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ERIC Number: ED172310
Record Type: RIE
Publication Date: 1977-Aug
Pages: 14
Abstractor: N/A
Reference Count: 0
Behavioral Theories of Negotiations and Their Relation to Public Employee Bargaining.
Herring, J. Donald
Recent research and theory on collective bargaining focuses on bargaining attitudes and behaviors. Walton and McKersie divided all bargaining into distributive and integrative. Distributive bargaining is competitive and based on an assumption of conflict of interest. Integrative bargaining is cooperative and based on the theory that power can be created rather than merely divided. They also defined intraorganizational bargaining as bargaining done within one bargaining group rather than across the table. This intergroup bargaining is usually done before actual collective negotiations begin. Walton and McKersie in their attitudinal structuring model identified four attitudinal dimensions to bargaining: motivational tendencies, beliefs about legitimacy of the other party, level of trust, and degree of friendliness. Herring found that those bargaining teams who come to closure most rapidly and with the least amount of negative feelings were those that consciously kept themselves on the task. Later researchers concentrated on the relationship between attitudes of the bargaining parties and bargaining impasse and agreement. From this research, it appears that there is a positive relationship between attitudinal structuring and the evolving behavior patterns in negotiations. The more positive the attitude, the greater the chance that the negotiations will evolve in an integrative fashion, even on those items that are by definition distributive. (Author/JM)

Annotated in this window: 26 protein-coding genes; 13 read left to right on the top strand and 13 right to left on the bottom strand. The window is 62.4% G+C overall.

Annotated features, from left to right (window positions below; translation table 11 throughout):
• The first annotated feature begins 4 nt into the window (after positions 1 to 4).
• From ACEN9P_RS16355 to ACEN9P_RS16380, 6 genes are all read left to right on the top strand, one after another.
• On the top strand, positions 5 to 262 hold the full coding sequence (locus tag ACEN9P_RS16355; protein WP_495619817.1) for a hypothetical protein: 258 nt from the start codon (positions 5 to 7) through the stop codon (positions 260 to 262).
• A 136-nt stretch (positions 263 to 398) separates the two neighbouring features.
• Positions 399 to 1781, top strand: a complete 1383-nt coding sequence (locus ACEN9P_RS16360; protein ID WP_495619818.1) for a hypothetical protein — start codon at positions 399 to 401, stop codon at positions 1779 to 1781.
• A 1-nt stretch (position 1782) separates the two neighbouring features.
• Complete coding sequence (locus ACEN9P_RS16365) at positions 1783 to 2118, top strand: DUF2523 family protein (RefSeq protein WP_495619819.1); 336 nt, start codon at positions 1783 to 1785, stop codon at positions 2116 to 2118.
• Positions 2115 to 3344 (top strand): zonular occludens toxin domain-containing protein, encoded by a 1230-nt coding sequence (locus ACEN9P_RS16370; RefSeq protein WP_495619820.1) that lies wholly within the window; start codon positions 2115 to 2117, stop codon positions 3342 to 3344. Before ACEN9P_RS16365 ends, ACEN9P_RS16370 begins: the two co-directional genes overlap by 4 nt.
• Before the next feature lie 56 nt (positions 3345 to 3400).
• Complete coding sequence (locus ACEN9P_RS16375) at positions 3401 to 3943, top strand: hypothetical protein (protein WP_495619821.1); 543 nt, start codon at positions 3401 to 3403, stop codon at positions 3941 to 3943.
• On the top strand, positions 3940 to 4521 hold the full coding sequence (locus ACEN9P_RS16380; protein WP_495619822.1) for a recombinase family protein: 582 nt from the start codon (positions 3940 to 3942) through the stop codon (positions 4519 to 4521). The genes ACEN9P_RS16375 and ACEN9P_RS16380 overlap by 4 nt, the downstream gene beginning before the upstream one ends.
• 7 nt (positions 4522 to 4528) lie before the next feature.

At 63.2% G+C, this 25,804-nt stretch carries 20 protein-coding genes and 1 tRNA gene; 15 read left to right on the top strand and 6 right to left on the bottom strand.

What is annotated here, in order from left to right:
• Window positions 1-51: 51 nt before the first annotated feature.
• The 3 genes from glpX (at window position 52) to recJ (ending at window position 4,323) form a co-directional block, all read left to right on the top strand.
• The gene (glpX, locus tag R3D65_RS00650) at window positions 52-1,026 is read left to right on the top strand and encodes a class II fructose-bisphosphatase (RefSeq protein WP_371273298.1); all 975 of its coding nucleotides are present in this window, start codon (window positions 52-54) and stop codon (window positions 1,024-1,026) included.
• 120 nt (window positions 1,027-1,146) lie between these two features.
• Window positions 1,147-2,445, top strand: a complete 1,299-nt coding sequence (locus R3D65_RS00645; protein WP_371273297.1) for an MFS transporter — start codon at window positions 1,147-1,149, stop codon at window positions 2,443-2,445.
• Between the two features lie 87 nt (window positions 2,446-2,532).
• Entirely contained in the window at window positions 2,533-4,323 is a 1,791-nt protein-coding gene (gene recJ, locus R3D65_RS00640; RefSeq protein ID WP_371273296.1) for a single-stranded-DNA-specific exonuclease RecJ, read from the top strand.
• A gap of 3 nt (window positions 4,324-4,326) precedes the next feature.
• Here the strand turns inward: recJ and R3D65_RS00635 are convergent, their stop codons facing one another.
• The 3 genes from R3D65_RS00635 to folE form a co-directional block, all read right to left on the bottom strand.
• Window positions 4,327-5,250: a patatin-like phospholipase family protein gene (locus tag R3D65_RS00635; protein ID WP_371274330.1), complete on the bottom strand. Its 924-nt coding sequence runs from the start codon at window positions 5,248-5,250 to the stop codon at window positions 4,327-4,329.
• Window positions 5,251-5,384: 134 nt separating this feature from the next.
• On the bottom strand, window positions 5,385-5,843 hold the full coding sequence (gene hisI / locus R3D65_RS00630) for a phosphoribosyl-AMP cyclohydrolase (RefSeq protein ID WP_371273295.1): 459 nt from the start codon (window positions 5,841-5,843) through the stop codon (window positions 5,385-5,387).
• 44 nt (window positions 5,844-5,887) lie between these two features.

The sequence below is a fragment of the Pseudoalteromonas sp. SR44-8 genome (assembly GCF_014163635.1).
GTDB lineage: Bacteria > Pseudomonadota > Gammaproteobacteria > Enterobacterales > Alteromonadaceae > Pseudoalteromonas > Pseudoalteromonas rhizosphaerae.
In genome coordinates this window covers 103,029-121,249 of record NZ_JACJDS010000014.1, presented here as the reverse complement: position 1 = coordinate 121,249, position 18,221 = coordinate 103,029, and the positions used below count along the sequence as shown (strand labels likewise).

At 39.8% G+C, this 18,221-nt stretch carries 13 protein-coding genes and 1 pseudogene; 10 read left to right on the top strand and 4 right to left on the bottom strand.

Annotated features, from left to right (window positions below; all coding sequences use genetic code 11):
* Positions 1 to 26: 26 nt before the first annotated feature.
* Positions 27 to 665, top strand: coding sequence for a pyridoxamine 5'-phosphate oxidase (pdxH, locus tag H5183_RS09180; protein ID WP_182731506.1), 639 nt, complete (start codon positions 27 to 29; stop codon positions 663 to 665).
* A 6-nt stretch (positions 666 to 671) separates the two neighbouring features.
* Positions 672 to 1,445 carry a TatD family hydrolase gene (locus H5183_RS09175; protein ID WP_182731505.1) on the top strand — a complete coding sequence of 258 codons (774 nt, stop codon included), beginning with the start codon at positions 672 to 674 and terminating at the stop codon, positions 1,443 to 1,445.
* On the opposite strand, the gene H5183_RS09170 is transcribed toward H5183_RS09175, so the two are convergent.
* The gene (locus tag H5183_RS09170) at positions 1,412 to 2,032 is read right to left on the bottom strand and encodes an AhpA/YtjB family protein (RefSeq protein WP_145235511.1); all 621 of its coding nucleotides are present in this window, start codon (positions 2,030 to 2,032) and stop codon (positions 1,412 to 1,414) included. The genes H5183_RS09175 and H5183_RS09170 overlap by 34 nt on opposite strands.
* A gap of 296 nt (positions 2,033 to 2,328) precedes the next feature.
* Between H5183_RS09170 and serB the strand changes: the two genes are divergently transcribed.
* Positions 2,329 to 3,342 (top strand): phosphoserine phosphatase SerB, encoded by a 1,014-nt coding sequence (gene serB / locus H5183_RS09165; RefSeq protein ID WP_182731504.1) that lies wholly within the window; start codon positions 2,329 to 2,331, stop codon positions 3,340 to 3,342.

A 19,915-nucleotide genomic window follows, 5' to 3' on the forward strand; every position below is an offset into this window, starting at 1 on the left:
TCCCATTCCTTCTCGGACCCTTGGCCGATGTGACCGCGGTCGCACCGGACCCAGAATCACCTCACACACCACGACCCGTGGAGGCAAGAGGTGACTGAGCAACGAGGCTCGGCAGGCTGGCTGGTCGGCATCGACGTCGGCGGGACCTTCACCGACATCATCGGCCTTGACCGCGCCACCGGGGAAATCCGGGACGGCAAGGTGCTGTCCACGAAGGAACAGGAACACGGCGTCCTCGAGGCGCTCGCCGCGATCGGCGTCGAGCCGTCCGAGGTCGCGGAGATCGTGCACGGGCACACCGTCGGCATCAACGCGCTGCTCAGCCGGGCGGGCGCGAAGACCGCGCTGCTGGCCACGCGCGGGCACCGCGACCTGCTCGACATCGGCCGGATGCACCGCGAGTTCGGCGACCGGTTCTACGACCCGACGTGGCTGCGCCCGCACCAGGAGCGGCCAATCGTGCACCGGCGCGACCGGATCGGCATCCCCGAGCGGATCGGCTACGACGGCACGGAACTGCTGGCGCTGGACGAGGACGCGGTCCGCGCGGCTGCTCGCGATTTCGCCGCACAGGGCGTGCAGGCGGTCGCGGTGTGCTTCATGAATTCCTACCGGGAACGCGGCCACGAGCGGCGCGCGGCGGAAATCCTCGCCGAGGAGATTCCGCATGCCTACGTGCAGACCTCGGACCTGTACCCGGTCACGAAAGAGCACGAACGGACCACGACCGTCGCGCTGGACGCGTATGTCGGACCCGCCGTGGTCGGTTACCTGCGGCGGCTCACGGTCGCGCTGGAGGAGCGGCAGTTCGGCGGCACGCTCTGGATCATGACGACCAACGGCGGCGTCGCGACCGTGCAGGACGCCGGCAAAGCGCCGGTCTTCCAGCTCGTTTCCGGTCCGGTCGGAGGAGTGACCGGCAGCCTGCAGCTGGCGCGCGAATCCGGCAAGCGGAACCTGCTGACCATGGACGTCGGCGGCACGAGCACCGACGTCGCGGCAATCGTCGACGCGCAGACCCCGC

Publication Type: Information Analyses; Speeches/Meeting Papers
Education Level: N/A
Audience: N/A
Language: English
Sponsor: N/A
Authoring Institution: N/A
Identifiers: McKersie (R B); Trust; Walton (R F)
Note: Paper presented at the National Conference of Professors of Educational Administration (31st, Eugene, Oregon, August 14-19, 1977)